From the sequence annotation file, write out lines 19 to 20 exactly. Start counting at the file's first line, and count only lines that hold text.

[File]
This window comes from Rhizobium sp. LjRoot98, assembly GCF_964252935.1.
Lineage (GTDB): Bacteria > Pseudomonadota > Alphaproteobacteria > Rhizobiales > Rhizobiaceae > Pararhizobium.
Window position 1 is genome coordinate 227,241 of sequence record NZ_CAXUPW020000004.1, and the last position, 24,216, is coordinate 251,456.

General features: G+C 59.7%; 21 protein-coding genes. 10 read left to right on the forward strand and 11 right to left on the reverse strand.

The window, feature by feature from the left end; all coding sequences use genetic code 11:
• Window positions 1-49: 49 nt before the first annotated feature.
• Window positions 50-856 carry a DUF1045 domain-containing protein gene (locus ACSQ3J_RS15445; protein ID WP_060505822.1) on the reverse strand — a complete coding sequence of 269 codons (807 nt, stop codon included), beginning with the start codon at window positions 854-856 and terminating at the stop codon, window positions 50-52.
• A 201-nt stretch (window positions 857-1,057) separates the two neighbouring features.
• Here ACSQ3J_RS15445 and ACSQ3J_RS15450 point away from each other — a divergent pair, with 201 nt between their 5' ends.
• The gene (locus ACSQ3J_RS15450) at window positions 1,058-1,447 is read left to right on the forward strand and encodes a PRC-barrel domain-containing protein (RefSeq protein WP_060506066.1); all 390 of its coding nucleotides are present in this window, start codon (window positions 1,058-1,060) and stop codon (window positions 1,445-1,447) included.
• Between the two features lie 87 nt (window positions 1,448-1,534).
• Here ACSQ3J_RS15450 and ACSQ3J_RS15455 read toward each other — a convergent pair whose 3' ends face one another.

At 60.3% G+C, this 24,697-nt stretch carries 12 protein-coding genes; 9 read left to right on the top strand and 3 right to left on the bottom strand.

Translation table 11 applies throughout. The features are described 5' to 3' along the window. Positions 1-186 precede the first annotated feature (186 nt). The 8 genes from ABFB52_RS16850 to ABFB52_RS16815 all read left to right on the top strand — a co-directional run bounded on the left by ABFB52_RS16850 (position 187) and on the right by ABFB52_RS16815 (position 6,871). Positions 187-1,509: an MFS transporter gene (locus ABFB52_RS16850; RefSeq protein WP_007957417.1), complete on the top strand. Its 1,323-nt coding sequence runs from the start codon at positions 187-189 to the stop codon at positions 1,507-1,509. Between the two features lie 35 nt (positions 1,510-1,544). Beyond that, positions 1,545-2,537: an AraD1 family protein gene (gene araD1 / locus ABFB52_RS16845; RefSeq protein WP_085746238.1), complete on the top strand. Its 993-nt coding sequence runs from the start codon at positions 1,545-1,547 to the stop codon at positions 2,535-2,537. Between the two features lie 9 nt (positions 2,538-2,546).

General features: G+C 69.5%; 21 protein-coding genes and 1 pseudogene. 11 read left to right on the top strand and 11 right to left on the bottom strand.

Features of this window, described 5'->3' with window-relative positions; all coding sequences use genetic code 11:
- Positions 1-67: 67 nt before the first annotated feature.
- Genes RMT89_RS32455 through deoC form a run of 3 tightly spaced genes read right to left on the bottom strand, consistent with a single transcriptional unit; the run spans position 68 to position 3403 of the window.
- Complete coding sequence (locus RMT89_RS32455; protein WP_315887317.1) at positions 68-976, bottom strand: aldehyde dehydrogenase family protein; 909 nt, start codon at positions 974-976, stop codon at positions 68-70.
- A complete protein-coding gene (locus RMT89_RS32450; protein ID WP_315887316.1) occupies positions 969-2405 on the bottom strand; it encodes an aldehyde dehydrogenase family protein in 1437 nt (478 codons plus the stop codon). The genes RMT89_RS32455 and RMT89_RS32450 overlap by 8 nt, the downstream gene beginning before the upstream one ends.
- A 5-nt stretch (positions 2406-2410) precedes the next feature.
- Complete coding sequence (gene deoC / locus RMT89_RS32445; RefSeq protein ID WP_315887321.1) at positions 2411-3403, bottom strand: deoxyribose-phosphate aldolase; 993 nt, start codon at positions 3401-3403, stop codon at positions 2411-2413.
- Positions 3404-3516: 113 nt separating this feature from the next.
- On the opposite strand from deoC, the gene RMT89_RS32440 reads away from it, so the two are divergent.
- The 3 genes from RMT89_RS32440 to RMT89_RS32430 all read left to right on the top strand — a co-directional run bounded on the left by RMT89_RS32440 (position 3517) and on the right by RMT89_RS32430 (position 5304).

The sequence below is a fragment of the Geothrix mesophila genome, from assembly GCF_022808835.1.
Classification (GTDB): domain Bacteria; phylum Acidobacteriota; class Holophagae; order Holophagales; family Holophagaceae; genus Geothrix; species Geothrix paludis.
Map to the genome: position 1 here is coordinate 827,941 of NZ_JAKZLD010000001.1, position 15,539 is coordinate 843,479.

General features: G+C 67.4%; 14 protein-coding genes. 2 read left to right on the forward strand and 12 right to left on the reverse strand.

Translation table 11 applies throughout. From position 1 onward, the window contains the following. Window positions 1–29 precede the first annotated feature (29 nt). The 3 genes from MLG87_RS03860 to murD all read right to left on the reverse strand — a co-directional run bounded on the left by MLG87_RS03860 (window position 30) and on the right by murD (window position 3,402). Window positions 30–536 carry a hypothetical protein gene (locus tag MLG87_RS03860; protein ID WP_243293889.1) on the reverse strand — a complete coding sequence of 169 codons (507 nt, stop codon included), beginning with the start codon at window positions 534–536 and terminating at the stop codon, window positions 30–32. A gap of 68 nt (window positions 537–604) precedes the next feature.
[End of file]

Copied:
- Complete coding sequence (locus RMT89_RS32455; protein WP_315887317.1) at positions 68-976, bottom strand: aldehyde dehydrogenase family protein; 909 nt, start codon at positions 974-976, stop codon at positions 68-70.
- A complete protein-coding gene (locus RMT89_RS32450; protein ID WP_315887316.1) occupies positions 969-2405 on the bottom strand; it encodes an aldehyde dehydrogenase family protein in 1437 nt (478 codons plus the stop codon). The genes RMT89_RS32455 and RMT89_RS32450 overlap by 8 nt, the downstream gene beginning before the upstream one ends.